More than three-quarters of undescribed plant species are already threatened with extinction, according to a new report by the Royal Botanic Gardens, Kew.
And for known flowering plants, the picture is also bleak – 45% of them are estimated to be threatened with extinction.
Kew’s report gives a global snapshot of plant species.
Since 2020, more than 18,800 new species of plants and fungi have been named.
All were added to the World Checklist of Vascular Plants, an international database of scientifically described plant species.
It currently includes over 350,000 species.
Dr Matilda Brown, conservation science analyst at Royal Botanic Gardens, Kew, explains how Kew was able to give such estimations.
“How do we pull this number for things that we don’t even know are out there? And the way we do that is we looked at things that have been described and we looked at when they were described,” she says.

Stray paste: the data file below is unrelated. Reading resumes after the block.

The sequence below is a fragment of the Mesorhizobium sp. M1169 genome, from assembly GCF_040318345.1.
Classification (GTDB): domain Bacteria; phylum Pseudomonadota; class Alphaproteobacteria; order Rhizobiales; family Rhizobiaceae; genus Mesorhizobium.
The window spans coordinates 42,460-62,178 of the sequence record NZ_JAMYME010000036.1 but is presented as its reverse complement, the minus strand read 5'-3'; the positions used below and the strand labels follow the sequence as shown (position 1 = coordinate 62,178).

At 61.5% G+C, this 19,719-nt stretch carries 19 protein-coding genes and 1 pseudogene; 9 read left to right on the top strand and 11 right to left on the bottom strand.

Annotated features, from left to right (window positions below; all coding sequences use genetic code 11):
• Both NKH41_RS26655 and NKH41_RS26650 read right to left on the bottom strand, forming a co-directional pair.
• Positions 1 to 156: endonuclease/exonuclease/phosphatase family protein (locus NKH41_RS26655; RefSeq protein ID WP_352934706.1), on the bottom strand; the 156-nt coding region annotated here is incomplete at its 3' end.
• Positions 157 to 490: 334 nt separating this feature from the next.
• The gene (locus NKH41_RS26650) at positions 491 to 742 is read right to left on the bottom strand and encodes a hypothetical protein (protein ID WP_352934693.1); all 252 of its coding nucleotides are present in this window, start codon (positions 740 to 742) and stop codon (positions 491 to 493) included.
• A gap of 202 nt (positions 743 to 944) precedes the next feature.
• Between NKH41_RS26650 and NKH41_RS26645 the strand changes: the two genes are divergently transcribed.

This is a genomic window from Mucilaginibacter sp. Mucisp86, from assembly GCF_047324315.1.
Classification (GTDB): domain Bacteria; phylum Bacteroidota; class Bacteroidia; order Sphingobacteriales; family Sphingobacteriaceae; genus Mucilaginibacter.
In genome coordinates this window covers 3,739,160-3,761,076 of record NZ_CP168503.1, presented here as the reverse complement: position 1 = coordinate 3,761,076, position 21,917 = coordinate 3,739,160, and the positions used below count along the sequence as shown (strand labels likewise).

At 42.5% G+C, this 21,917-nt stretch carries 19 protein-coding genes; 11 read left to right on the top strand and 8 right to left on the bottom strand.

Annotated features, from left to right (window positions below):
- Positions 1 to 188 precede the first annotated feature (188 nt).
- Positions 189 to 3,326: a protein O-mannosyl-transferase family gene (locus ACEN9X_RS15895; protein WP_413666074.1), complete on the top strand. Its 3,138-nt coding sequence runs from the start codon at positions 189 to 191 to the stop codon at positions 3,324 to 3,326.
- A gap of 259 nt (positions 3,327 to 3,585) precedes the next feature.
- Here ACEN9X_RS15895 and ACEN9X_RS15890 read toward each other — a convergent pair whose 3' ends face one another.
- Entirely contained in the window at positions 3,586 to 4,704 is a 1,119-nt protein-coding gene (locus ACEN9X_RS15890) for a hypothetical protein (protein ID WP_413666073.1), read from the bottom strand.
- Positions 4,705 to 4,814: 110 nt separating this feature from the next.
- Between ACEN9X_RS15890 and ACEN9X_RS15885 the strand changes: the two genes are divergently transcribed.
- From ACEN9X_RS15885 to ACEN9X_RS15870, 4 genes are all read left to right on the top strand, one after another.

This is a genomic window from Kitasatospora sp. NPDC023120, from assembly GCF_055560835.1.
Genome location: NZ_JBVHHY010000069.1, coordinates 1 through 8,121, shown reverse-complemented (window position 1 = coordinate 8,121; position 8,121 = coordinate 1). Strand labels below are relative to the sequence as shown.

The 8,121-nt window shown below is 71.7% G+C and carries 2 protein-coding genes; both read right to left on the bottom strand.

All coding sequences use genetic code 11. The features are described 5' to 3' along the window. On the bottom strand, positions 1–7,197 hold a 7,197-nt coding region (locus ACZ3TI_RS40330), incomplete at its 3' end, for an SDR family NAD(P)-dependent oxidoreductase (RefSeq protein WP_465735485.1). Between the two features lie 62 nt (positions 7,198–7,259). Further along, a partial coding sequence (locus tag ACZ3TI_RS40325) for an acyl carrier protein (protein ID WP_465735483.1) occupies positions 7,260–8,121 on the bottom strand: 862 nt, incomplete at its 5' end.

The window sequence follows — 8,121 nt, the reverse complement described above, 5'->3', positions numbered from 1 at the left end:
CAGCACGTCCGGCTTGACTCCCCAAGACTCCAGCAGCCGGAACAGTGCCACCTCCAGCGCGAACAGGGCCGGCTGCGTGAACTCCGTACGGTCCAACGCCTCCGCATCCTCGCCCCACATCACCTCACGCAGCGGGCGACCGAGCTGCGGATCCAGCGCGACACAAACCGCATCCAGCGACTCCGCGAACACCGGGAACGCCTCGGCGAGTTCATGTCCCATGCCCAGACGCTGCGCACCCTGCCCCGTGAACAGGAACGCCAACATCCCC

“So we collected the information from the world checklist and we looked at the year that something was described versus the probability of it being threatened. And we found this really clean relationship, this statistically really well-supported relationship that basically says things described in the 1800s, probably not threatened. But if we look at things described in 2019, 2020, things are much more likely to be threatened.”
One way Kew is helping to preserve as many species as possible is by storing seeds and looking after some of the last specimens of plants and fungi in its nursery.
“The main threats to plants are habitat loss, land use change. We know that that’s coming up as the immediate, that’s the short-term threat that most threatened species are facing. That’s not to say we’re not worried about climate change. It’s definitely on the horizon. And there’s increasing evidence to suggest that climate change is going to contribute to those threats. But reducing that habitat loss, keeping systems intact and keeping that vegetation intact is really what’s going to do the best for our threatened species,” Brown says.